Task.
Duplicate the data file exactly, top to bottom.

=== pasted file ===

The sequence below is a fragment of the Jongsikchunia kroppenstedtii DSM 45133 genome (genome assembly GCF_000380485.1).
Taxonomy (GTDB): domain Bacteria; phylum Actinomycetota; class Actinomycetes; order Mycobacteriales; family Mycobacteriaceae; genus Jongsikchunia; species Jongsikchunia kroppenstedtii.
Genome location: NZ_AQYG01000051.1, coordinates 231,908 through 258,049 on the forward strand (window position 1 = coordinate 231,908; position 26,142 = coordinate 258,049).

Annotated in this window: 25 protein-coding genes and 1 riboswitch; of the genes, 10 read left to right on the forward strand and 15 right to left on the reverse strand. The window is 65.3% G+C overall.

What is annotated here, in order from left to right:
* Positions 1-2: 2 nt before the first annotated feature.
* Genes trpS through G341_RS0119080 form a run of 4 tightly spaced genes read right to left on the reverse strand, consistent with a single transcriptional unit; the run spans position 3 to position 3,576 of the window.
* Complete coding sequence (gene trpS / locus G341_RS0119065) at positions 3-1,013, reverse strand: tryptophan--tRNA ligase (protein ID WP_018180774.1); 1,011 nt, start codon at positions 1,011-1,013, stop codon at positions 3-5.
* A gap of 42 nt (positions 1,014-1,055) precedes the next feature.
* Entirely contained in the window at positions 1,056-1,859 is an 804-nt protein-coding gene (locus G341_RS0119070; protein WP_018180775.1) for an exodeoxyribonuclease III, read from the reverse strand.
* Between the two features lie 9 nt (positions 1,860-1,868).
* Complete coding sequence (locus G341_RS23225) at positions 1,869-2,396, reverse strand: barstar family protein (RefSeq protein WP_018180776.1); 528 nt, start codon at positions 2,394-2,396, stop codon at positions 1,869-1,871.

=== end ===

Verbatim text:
The sequence below is a fragment of the Jongsikchunia kroppenstedtii DSM 45133 genome (genome assembly GCF_000380485.1).
Taxonomy (GTDB): domain Bacteria; phylum Actinomycetota; class Actinomycetes; order Mycobacteriales; family Mycobacteriaceae; genus Jongsikchunia; species Jongsikchunia kroppenstedtii.
Genome location: NZ_AQYG01000051.1, coordinates 231,908 through 258,049 on the forward strand (window position 1 = coordinate 231,908; position 26,142 = coordinate 258,049).

Annotated in this window: 25 protein-coding genes and 1 riboswitch; of the genes, 10 read left to right on the forward strand and 15 right to left on the reverse strand. The window is 65.3% G+C overall.

What is annotated here, in order from left to right:
* Positions 1-2: 2 nt before the first annotated feature.
* Genes trpS through G341_RS0119080 form a run of 4 tightly spaced genes read right to left on the reverse strand, consistent with a single transcriptional unit; the run spans position 3 to position 3,576 of the window.
* Complete coding sequence (gene trpS / locus G341_RS0119065) at positions 3-1,013, reverse strand: tryptophan--tRNA ligase (protein ID WP_018180774.1); 1,011 nt, start codon at positions 1,011-1,013, stop codon at positions 3-5.
* A gap of 42 nt (positions 1,014-1,055) precedes the next feature.
* Entirely contained in the window at positions 1,056-1,859 is an 804-nt protein-coding gene (locus G341_RS0119070; protein WP_018180775.1) for an exodeoxyribonuclease III, read from the reverse strand.
* Between the two features lie 9 nt (positions 1,860-1,868).
* Complete coding sequence (locus G341_RS23225) at positions 1,869-2,396, reverse strand: barstar family protein (RefSeq protein WP_018180776.1); 528 nt, start codon at positions 2,394-2,396, stop codon at positions 1,869-1,871.